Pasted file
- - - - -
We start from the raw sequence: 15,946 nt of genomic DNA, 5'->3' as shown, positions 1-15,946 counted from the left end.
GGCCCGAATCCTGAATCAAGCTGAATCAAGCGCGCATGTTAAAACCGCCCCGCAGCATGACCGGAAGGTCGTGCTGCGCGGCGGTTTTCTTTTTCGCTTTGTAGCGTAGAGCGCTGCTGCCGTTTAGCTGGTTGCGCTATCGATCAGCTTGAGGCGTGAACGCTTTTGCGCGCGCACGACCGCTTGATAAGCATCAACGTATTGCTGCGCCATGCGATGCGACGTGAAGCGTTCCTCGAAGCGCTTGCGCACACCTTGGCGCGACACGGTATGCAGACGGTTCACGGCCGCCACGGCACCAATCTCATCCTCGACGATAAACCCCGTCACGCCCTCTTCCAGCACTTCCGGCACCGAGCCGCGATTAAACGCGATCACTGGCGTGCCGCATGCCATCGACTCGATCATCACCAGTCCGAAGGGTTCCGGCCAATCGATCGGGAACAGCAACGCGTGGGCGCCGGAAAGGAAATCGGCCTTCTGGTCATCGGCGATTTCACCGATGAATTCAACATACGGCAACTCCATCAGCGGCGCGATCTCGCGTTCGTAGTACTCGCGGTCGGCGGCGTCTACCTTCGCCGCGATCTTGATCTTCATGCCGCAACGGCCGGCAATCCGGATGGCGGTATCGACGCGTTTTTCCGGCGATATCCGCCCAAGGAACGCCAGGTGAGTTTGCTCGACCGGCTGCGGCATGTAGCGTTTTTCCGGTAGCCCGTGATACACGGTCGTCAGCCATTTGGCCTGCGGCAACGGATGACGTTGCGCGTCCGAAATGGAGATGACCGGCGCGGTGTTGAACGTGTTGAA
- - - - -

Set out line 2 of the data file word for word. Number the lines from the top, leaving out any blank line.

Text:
GGCCCGAATCCTGAATCAAGCTGAATCAAGCGCGCATGTTAAAACCGCCCCGCAGCATGACCGGAAGGTCGTGCTGCGCGGCGGTTTTCTTTTTCGCTTTGTAGCGTAGAGCGCTGCTGCCGTTTAGCTGGTTGCGCTATCGATCAGCTTGAGGCGTGAACGCTTTTGCGCGCGCACGACCGCTTGATAAGCATCAACGTATTGCTGCGCCATGCGATGCGACGTGAAGCGTTCCTCGAAGCGCTTGCGCACACCTTGGCGCGACACGGTATGCAGACGGTTCACGGCCGCCACGGCACCAATCTCATCCTCGACGATAAACCCCGTCACGCCCTCTTCCAGCACTTCCGGCACCGAGCCGCGATTAAACGCGATCACTGGCGTGCCGCATGCCATCGACTCGATCATCACCAGTCCGAAGGGTTCCGGCCAATCGATCGGGAACAGCAACGCGTGGGCGCCGGAAAGGAAATCGGCCTTCTGGTCATCGGCGATTTCACCGATGAATTCAACATACGGCAACTCCATCAGCGGCGCGATCTCGCGTTCGTAGTACTCGCGGTCGGCGGCGTCTACCTTCGCCGCGATCTTGATCTTCATGCCGCAACGGCCGGCAATCCGGATGGCGGTATCGACGCGTTTTTCCGGCGATATCCGCCCAAGGAACGCCAGGTGAGTTTGCTCGACCGGCTGCGGCATGTAGCGTTTTTCCGGTAGCCCGTGATACACGGTCGTCAGCCATTTGGCCTGCGGCAACGGATGACGTTGCGCGTCCGAAATGGAGATGACCGGCGCGGTGTTGAACGTGTTGAA